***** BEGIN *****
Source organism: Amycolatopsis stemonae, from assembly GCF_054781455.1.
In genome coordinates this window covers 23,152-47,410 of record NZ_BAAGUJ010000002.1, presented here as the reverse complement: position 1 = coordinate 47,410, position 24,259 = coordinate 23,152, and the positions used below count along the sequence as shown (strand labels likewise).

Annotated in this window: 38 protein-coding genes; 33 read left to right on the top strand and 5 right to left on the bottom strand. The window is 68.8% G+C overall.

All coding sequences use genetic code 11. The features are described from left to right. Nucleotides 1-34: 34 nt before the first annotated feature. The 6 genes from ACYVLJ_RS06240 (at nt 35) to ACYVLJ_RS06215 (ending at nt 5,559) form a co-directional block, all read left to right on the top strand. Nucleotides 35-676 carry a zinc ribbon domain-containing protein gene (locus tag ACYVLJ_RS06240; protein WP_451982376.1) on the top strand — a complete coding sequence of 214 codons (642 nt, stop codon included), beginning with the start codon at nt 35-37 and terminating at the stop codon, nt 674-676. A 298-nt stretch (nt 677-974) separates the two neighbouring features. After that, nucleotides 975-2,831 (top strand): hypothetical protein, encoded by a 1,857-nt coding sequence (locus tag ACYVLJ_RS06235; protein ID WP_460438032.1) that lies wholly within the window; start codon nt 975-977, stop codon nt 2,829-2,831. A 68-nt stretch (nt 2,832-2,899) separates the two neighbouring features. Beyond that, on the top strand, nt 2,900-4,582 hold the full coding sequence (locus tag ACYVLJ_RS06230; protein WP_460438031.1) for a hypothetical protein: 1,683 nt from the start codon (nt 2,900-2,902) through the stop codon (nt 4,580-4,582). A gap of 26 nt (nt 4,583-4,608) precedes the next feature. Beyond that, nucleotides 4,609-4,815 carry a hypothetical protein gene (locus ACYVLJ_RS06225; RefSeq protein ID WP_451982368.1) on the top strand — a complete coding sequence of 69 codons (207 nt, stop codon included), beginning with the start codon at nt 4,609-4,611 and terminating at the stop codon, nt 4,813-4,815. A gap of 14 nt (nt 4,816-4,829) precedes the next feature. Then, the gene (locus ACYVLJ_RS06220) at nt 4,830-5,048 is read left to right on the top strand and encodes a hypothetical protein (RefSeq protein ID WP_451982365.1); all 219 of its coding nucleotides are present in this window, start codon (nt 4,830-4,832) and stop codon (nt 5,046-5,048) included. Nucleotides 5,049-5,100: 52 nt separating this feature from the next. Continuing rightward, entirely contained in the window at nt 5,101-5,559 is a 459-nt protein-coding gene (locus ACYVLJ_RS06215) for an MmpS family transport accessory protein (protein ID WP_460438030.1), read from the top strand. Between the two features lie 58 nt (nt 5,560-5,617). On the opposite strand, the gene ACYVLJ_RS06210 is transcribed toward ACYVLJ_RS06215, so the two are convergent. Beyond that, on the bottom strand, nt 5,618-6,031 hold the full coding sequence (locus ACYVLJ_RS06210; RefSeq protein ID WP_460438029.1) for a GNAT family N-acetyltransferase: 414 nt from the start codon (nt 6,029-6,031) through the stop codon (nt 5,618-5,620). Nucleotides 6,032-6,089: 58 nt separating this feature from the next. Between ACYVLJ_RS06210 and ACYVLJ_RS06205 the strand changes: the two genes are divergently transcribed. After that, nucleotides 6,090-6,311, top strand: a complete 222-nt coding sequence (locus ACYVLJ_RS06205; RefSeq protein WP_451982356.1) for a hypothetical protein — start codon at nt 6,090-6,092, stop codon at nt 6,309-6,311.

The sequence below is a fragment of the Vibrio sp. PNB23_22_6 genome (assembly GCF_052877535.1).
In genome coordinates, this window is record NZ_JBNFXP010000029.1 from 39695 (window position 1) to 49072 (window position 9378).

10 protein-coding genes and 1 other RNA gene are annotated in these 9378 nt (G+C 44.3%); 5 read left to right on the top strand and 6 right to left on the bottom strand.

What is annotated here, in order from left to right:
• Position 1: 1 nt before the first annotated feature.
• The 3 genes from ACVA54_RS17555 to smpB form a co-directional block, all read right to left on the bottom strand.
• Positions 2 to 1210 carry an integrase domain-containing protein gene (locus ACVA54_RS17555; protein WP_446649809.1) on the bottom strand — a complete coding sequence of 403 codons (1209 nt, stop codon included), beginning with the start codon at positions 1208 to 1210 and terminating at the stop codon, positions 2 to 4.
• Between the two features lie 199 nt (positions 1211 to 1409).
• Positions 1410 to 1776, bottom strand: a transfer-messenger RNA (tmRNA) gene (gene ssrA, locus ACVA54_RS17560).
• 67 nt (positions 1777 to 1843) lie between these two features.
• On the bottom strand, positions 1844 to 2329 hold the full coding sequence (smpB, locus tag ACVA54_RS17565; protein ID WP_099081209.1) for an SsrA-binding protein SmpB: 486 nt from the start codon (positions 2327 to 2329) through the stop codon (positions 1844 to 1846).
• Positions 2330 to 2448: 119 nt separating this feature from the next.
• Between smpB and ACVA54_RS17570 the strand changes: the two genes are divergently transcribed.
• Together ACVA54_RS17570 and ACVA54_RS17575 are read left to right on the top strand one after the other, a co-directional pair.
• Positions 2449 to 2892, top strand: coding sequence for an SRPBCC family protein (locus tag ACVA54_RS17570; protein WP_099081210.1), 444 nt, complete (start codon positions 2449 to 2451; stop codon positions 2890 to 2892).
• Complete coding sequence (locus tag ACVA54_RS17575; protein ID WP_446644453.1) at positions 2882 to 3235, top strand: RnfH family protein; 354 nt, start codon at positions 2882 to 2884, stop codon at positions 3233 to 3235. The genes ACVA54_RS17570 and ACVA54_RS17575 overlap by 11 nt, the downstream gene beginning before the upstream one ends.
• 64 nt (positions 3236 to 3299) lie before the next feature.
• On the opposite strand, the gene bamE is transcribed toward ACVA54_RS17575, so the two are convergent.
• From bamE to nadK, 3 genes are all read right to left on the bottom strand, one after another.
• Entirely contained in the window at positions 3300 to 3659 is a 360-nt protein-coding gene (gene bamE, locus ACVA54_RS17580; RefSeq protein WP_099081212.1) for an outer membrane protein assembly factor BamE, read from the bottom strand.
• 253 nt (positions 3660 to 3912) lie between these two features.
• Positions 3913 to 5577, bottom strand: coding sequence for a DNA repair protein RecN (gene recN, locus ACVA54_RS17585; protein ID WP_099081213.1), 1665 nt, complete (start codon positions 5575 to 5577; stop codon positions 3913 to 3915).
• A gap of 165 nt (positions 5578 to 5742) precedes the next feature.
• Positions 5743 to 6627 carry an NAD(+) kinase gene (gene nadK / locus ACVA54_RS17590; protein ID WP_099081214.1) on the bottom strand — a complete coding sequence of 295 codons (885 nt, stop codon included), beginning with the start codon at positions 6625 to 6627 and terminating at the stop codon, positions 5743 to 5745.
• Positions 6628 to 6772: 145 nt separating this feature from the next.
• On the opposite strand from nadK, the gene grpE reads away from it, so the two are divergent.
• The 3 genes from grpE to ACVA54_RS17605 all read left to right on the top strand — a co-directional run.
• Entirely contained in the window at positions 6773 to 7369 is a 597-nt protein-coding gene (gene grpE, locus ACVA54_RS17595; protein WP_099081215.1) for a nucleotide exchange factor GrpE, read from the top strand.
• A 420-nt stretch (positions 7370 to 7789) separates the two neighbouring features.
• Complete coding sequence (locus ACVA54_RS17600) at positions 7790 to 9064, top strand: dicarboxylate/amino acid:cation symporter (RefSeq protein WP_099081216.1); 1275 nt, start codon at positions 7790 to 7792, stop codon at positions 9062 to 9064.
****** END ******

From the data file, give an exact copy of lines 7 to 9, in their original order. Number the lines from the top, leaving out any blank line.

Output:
10 protein-coding genes and 1 other RNA gene are annotated in these 9378 nt (G+C 44.3%); 5 read left to right on the top strand and 6 right to left on the bottom strand.

What is annotated here, in order from left to right:
• Position 1: 1 nt before the first annotated feature.